Published on June 22nd, 2009 | by Saurabh Pandey6
Is Twitter Tweeting Enough?
If we go by Nielson’s late report on Twitter’s growth- it’s a mind boggling 1382% growth year on year, receiving over 7 million unique in a single month! (Nielson, US figures, February 2009)
But is that good enough?
I have mentioned in one of my earlier posts that one of the main attributes of success is –retention of users-this holds especially true for social platforms.
Before we talk about retention-let’s go back in time and see how Google and Facebook fared when they were 3 years old.
Google was launched in 1998, and 3 years later it had 18m US uniques.
Facebook, launched in 2004, had about 27m unique users, in 2007.
Twitter, after 3 years, in 2009, has roughly 8m unique users.
This, given that the base of internet users has increased manifold over the last decade, is not an exemplary situation for twitter!
But let me caution you- a huge %age of twitter users do not come to twitter to tweet-they use tens of APIs to tweet, and that to me is a very strong point in favour of twitter!
So while analytics data may show less number of users on the main site- the actual usage data could actually be otherwise!
But, as they say, if there’s smoke, there’s fire somewhere.
Hubspot, a leading inbound marketing company, in it’s recently released report- ‘State of the Twittersphere (June 2009)- puts forward the following findings:
1. 55.50% users are not following anyone.
2. 54.88% have never tweeted
3. 52.71% do not have any followers.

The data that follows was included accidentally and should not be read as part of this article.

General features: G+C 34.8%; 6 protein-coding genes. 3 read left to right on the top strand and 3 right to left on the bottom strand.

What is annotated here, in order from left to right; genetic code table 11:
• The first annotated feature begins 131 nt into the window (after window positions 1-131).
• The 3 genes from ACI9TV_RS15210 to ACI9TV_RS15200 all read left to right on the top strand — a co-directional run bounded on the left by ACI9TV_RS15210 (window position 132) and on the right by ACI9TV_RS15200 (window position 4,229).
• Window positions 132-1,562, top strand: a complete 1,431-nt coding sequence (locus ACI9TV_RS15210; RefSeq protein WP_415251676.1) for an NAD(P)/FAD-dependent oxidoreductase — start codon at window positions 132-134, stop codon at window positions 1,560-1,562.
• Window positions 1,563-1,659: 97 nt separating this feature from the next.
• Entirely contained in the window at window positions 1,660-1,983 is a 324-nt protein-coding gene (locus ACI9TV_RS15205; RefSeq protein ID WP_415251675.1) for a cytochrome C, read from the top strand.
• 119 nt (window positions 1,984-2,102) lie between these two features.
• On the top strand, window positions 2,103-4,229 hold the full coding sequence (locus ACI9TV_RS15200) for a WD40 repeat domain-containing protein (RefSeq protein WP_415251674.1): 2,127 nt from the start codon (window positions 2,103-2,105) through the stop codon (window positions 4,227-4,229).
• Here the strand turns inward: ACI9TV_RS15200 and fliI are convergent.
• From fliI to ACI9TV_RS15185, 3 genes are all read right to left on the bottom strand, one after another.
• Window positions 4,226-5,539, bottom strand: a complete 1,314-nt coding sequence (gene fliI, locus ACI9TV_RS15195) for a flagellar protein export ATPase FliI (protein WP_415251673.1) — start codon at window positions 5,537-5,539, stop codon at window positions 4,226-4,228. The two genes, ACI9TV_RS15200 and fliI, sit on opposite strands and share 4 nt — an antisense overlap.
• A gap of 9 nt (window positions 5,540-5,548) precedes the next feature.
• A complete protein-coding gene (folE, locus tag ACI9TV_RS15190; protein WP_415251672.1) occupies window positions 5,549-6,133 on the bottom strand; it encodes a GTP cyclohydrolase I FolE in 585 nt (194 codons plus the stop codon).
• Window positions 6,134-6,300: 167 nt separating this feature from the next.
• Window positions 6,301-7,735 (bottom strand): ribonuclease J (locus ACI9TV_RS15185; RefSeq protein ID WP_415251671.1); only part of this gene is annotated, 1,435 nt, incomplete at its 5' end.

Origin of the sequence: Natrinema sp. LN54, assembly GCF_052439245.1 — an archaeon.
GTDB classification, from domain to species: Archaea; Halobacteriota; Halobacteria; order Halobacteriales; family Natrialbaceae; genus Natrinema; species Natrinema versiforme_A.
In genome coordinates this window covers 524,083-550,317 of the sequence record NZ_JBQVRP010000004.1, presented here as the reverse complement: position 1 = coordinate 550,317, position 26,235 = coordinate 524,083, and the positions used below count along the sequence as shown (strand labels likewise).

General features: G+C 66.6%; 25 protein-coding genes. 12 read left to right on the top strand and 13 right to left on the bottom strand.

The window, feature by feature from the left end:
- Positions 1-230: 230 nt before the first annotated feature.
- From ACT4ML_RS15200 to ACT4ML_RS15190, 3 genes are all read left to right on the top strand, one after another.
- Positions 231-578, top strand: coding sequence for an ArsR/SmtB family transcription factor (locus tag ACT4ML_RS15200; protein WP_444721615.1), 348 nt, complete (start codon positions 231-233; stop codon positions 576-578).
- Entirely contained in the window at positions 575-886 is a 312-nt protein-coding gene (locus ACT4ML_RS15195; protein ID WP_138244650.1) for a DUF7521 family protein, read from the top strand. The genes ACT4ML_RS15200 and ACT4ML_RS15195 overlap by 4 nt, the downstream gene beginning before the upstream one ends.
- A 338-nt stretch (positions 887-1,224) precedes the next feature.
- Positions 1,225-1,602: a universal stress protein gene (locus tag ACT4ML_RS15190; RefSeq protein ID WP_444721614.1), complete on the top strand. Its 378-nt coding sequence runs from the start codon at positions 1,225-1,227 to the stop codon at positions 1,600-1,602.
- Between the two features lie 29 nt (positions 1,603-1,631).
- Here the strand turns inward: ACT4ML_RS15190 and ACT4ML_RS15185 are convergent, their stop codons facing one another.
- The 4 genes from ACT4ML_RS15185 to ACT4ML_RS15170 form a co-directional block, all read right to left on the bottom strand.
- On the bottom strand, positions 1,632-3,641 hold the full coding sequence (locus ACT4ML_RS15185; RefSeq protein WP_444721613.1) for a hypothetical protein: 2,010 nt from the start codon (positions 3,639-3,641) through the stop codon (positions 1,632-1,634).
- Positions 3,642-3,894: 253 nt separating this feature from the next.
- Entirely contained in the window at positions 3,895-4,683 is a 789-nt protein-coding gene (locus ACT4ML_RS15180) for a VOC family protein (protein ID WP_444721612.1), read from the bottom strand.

These findings do not paint a rosy picture, especially if we know that the above findings have been released after surveying 4.5m users.
The story does not stop here- an even more interesting set of findings by none other than Nielson- is something to really consume and think about-
Twitter’s retention rate is hovering at about 40%- which means that only 40 users out of 100 in a given month come back again the following month.
Bottomline- If twitter doesn’t do anything about it’s dwindling retention rate-it’s overall reach may just languish at about 10%.
Want to go back in time again-and see how Facebook and MySpace did in terms of reach and retention in early days? Here are the statistics:
Both Facebook and MySpace have had very high retention rates, right from their initial years- and their quick growth was supported by high retention (Currently around 70%). And just to address the API concerns about usage- Nielson seems to have checked that as well on the above findings.
To conclude: Twitter needs to seriously see that people use it more often and in a more meaningful way, because while retention may not guarantee huge growth- but if one doesn’t have retention-one will perhaps never have huge sustainable growth.
Title Cartoon Image (C) Saurabh Pandey